November 2, 2022

Mississippi State touts focus on student success and degree completion

Darkhorse Press

Students in the hallway of the Old Main Academic Center in between classes on the first day of the Fall Semester. (photo by Megan Bean / © Mississippi State University)

STARKVILLE, Miss.—After seven years of unprecedented enrollment growth, Mississippi State is reporting a slight decline in first-time freshman enrollment to the Mississippi Board of Trustees of State Institutions of Higher Learning this fall. IHL released enrollment information for the system’s eight public universities Wednesday.

MSU saw a 22-student decrease in its freshman class with first-time graduate students and transfers marginally down this fall, mirroring a national trend of individuals eager to enter a strong post-pandemic job market, according to the National Student Clearinghouse Research Center.

Known for attracting a geographically diverse campus population from all 82 Mississippi counties, the state’s leading research university and land-grant institution grew 10.6% from 2015 to 2021. MSU remains the No. 1 college choice for Mississippi’s high school graduates with 14,513 Magnolia State students enrolled, 64% of the student body. Students also hail from all 50 states, Washington D.C., Puerto Rico and the Virgin Islands. Nearly 90 countries are represented in this year’s student body.

Overall, MSU’s enrollment declined 1.9% from the fall 2021 total of 23,086, the largest student body in the university’s 144-year history. MSU enrollment of 22,649 remains about 420 students higher than pre-pandemic levels.

“We continue to position Mississippi State for recruiting and retaining students who want to pursue their dreams and be the best they can be,” said MSU President Mark E. Keenum. “Students and their families want to be a part of our outstanding academic programs and inclusive, vibrant campus community. They understand the incredible experience we offer and the value of a Mississippi State University degree.”

The university currently is engaged in the development and implementation of several campuswide initiatives, including a new strategic plan, strategic enrollment planning, comprehensive branding update, and advances to the campus master plan. At the core of these wide-ranging efforts is a focus on student success, with MSU reorganizing its services under a new Center for Student Success. A more robust First-Year Experience program, additional freshman pathway courses, and an enhanced Learning Center for academic performance are a few of the important elements.

“Successful recruiting efforts are, of course, of the utmost importance, but the key to our future is degree completion,” Keenum said. “Our state needs more college graduates who can compete for the jobs of the future. We want to do everything we possibly can to ensure our students are not only making academic progress, but walking across that stage on graduation day. We are committed to doing our part.”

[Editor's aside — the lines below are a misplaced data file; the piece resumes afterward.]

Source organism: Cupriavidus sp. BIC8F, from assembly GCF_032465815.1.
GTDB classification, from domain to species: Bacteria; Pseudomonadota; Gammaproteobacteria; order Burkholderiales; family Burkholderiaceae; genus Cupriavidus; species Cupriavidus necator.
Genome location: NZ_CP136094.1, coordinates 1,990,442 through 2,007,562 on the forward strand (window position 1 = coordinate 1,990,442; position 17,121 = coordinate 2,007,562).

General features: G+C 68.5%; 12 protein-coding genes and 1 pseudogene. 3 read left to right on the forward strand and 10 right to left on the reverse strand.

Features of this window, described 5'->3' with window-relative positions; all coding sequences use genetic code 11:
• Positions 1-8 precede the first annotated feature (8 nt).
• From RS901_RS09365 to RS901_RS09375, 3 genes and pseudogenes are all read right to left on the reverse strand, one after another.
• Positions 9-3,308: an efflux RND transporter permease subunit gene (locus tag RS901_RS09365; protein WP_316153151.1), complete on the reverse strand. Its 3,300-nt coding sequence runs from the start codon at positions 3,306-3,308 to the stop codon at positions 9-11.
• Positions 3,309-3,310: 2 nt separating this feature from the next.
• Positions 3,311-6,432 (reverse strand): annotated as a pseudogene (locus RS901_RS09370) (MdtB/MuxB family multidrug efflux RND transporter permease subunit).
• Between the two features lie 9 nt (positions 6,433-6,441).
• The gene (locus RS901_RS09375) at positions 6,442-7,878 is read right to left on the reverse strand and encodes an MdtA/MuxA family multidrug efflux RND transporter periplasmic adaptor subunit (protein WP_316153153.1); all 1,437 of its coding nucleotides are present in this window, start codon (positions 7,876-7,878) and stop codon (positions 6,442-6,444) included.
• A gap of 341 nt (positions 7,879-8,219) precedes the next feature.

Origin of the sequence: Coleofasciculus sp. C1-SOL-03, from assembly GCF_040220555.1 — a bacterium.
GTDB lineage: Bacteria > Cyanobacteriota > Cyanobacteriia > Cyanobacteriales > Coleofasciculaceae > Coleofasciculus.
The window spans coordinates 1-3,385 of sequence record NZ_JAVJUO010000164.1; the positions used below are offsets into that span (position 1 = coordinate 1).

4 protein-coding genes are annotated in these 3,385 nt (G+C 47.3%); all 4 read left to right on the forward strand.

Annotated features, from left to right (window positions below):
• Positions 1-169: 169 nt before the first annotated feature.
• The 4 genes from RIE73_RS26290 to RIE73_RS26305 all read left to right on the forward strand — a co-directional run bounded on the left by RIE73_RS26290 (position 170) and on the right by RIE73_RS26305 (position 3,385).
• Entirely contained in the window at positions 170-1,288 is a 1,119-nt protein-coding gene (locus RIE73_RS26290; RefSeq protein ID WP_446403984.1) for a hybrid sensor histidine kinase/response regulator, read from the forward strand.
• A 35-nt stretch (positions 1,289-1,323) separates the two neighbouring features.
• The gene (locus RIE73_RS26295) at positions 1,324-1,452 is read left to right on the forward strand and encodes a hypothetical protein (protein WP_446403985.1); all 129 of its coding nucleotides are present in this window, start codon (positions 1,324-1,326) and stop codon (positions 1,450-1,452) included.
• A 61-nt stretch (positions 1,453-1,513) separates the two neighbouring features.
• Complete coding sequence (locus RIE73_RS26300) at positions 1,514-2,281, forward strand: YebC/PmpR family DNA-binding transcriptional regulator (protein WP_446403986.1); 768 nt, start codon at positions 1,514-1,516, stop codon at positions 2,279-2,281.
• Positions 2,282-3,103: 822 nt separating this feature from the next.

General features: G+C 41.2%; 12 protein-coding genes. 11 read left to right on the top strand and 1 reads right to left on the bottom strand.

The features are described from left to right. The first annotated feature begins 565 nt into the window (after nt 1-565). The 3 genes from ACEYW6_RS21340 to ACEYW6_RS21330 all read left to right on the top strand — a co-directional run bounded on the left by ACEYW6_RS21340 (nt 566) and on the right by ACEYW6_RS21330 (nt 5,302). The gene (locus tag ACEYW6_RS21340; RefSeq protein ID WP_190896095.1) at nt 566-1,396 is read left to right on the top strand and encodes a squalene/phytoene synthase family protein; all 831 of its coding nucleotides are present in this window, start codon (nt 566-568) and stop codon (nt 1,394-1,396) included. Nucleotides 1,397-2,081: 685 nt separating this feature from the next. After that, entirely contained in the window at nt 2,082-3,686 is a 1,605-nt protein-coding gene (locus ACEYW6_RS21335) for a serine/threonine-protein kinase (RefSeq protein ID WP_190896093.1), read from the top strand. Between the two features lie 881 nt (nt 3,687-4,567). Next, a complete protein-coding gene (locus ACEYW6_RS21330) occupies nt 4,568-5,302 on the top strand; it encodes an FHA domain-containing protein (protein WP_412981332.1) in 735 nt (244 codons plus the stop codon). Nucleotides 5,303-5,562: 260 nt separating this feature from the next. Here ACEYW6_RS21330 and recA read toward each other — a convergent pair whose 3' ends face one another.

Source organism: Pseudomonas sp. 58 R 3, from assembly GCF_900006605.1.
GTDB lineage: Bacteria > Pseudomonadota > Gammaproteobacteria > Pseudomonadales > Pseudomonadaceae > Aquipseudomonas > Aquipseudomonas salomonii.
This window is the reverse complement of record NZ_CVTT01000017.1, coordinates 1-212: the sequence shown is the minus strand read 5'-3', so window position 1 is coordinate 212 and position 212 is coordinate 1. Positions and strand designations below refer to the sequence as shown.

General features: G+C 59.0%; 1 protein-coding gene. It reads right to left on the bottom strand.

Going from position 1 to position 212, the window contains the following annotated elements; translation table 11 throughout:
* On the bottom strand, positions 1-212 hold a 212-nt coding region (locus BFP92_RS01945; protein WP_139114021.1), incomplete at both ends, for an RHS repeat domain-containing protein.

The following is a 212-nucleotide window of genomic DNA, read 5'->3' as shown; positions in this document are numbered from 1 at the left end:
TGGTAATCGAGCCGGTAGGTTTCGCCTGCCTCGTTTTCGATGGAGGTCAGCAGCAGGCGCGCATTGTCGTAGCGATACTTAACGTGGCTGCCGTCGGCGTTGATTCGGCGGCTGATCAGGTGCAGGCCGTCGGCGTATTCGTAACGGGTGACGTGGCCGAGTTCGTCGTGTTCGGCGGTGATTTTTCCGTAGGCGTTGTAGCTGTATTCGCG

Mississippi State graduates are seeing significant success, according to a 2020-21 First Destination Survey administered by the MSU Career Center. The survey found that 97% of these graduates reported being employed or that they were pursuing advanced degrees within the first six months after graduation. Also, more than half of those reporting their employment location said they have remained in Mississippi to work.

According to New York-based financial technology company SmartAsset, Mississippi State continues to rank No. 1 in the state as the top “Best Value College,” with graduates earning higher salaries than those from any other in-state college.

The university’s veteran-affiliated student population is up 6.81%. MSU is consistently recognized nationally as a top 10 university for support of the veteran community, and has been listed among the Military Friendly Schools rankings for three consecutive years.

As MSU’s enrollment has steadily increased, so have academic departments, degree offerings and program curriculums. Just this year, the university has seen the following additions:

  • Department of Interior Design elevated from program status
  • Department of Building Construction Science elevated from program status
  • Master of Fine Arts in Historic Preservation
  • Master of Arts in Communication
  • Online Master of Science in Sustainable Bioproducts
  • Online Master of Science in Wildlife, Fisheries and Aquaculture Conservation Education
  • Engineering Leadership Excellence Program: Dual bachelor’s degrees in Industrial Engineering and Business Administration
  • Bachelor of Science in Data Science
  • Online Bachelor of Science in Communication and Media Studies
  • Online Bachelor of Science in Electrical Engineering
  • Online Bachelor of Science in Industrial Engineering

Other academic enrollment facts:

  • College of Arts & Sciences the largest with 4,929 students
  • College of Forest Resources up 5.1%
  • College of Architecture, Art & Design up 4.6%
  • Shackoul’s Honors College up .48%
  • College of Education, Education Specialist Degree up 24.2%
  • Gulf Coast site up 8.9%
  • Physician Assistant program up 131.6%
  • Bachelor of Applied Science program up 30%
  • Youngest enrolled 15, oldest 84

Highlights of this year’s first-time student scholarship recipients include:

  • 42 Presidential Scholars
  • 36 National Merit Scholar Finalists
  • 145 valedictorians and 79 salutatorians
  • 78 student body presidents
  • 76 Star Students
  • 92 Eagle Scouts
  • 7 Girl Scout Gold Award recipients

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